Personally I don't "repair" Quartz watches, except occational battery changes...
From what I understand most watchmakers tend to replace quarts movement instead of repairing......
I have however, for personal reasons, fiddled with some junk movements and have been very sucessful in getting "dead" movements to tick again.
This is of course not recommendable for customer movements but can function as a test.
1 - Remove the battery.
2 - Look close (loupe) and locate one or more wheels. Push on the wheels with a toothpick with the intention to turn the small magnet inside the movement.
3 - Replace the battery and keep fingers crossed!
This has worked on about 50% of the quartz movements I have tried it on. It is of course not a permanent repair but at least it tells you that the movement as such is working. I believe there is some debree stuck to the magnet (very strong) and by rotating it such debree might be pushed to the side, allowing the magnet to turn.
I have a close friend who has another trick. He puts the movement in his demagnetizer. Haven't tried it myself but it may be worth a try.
For a lasting repair a replacement movement is usually the only reliable way.
Very near the top of my list of advice is to take static precautions when you open up a quartz. You had better believe it can amount to 1000's of volts and will damage the silicon chip crystal. Yes, yes, I know they will say it has static protection. You believe in it if you want to....!
The Japanese Miyota range is cheap enough and wonderful value. Well made and lots of metal parts unlike some plastic Chinese examples which nonetheless will work for a while.
I've heard of people having some success with flushing the Miyota type movement with lighter fuel. It leaves a very fine oily residue which could be just what you don't want to attract new dust particles. However, it may flush more out than it attracts in the short term and get you going again.
If there's a chance of recovery I put them on test with a second hand to see if they are maintaining for a day or three. Any thoughts of oil should be silicone thoughts if this is a clock with plastic wheels and pinions.
There are some other things to check. The battery contacts under a glass - even the gold plated types can oxidise or corrode. It will need to be cleaned off and any gold will go with it. The part can sometimes be replaced. Old movements can be a useful source. I have some very old contact cleaner gel. The tiniest amount on the battery terminal might prevent a repeat. Old batteries and a damp atmosphere probably precipitate the corrosion process?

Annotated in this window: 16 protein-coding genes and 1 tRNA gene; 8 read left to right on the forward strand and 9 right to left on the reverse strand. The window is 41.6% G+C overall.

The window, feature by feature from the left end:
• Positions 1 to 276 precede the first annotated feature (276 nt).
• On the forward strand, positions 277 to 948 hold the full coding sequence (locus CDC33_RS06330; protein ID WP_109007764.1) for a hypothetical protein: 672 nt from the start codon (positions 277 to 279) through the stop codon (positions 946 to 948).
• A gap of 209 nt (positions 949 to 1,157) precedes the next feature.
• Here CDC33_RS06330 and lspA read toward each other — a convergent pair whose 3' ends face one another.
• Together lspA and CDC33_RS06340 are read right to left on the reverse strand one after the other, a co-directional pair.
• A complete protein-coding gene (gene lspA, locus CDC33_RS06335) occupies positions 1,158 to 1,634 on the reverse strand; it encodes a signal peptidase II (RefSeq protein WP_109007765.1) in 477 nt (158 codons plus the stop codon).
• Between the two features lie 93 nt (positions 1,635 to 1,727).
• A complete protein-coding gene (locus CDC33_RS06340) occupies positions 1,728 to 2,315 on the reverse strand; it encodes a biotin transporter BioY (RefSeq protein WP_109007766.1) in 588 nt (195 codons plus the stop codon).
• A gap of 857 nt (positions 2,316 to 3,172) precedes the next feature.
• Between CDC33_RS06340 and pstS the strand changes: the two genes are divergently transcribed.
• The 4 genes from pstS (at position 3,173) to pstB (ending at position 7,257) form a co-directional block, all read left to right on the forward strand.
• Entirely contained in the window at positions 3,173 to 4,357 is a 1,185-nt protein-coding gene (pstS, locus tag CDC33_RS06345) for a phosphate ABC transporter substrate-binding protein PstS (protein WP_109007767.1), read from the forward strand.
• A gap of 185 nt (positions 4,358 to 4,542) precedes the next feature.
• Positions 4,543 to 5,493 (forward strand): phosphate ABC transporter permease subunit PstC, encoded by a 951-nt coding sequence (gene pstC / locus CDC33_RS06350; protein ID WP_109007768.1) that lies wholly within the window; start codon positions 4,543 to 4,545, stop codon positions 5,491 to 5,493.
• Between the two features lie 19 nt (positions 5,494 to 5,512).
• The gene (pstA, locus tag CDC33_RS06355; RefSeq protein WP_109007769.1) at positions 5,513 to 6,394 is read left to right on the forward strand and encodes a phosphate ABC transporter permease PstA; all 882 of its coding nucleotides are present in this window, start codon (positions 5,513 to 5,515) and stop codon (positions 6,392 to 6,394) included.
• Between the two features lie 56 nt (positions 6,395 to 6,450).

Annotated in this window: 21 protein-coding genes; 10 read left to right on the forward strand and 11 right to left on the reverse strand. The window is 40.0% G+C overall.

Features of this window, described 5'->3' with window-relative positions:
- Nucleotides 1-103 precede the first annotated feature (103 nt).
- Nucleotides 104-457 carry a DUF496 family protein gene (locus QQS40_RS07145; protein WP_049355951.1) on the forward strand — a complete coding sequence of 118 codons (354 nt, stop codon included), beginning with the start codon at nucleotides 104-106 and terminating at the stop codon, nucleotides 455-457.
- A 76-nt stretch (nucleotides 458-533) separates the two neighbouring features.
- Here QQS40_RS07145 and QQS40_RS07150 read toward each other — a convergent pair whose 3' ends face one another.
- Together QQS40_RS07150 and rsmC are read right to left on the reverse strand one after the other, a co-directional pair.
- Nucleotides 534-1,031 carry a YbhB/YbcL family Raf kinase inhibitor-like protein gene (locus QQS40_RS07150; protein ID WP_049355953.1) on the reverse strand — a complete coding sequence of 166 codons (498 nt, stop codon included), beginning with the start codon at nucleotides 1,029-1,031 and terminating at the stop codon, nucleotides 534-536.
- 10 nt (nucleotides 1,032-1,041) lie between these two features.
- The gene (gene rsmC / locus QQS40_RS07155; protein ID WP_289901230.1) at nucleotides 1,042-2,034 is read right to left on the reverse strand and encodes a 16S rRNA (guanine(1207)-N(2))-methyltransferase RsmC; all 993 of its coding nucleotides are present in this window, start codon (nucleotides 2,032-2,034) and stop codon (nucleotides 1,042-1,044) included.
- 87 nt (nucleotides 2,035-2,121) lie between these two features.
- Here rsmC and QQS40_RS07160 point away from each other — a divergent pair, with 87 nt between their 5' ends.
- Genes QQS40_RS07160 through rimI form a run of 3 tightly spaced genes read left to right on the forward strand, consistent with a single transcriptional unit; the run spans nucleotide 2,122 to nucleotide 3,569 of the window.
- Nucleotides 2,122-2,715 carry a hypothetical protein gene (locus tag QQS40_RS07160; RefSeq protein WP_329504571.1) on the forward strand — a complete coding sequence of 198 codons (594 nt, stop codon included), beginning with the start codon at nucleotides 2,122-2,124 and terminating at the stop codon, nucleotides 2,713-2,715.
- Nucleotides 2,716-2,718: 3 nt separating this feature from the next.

Test the new battery can maintain its voltage under load. The normal drain is 1 to 2uA for a 3 hand + date types. (wrist-watch). If you ask it to deliver just fleetingly 10mA at 1.5V - then you'll need a 150R resistor. (Say for 2 seconds is long enough). The voltage should remain above 1.5V and stable. No drooping. Try to appreciate the difference between the various button cell technologies. The life (energy reserve) they have and the subtle difference in voltage. The quality behind the maker etc. etc.
Next make sure the hands are passing each other and the dial hasn't slipped to foul the cannon. Some movements switch off the motor when the crown is pulled out and this means there is a switch in there. A few operations will probably clean it if you're the lucky sort.
You CAN measure the coil - which is so easily damaged by a careless battery change - with an ohm-meter BUT it will apply a small voltage to the electronics and that is not best practice.
It will measure about 1000 to 2000 ohms
You will do better checking the drive first with an oscilloscope although some say you can see pulses with a high resistance voltmeter. The pulse is narrow and at 1 second intervals to step the motor. It reverses polarity on each beat. Therefore you will need an old fashioned analogue meter with a pointer and it will dip below the zero mark for negative. About a volt or so. Some such meters have a zero adjuster for the pointer. You can make temporary use of that to help.
On a scope with reasonable trace retention you'll see the waveform. Many will let you capture the display. I'll post some pictures - the best I could get. It shows two waveforms - Blue & Yellow. You can choose either. The polarity is swapped by a "H bridge" which is all part of the electronic circuit. So the pulses alternately rise above zero then fall beneath zero (-ve). The motor turns a half rev with each pulse of resulting magnetic flux which is swapping its North & South poles to make it happen.
Lastly - the quartz crystal. Usually 32Khz they can fail. You can buy new ones. Its soldered in place. Good luck with that....! Heat here will damage everything. Be super quick. Use a little liquid flux. Wash it off afterwards with some Isopropyl on a small make-up brush.
I have dismantled a few movements. Its tricky - not really worth the candle unless you're made that way.
I hope this helps. Best rgds, BerryG
'Bug ... There's usually a thin plastic film insulator underneath the battery which some folks don't notice during a battery change. If that has been, or gets, damaged or inadvertently removed the movement won't work.
I successfully replaced the quartz movement in a 1970s Majesti pocket watch (had a Harley Ronda 313 in it, and I put in a 713 'cause the 313 was discontinued and no longer available) a few weeks ago. The hardest part was getting the hands back on, especially the second hand. I toyed with the idea of just replacing the coil, which seemed to be the usual culprit, but the movement was so cheap that it didn't seem worth the gamble to save a few bucks.
The coil needs to be removed from the watch for testing. Never waste your time and the watch by attempting to test it in the watch.
I've serviced thousands of quartz watches. Even repaired the broken coils, if I have to.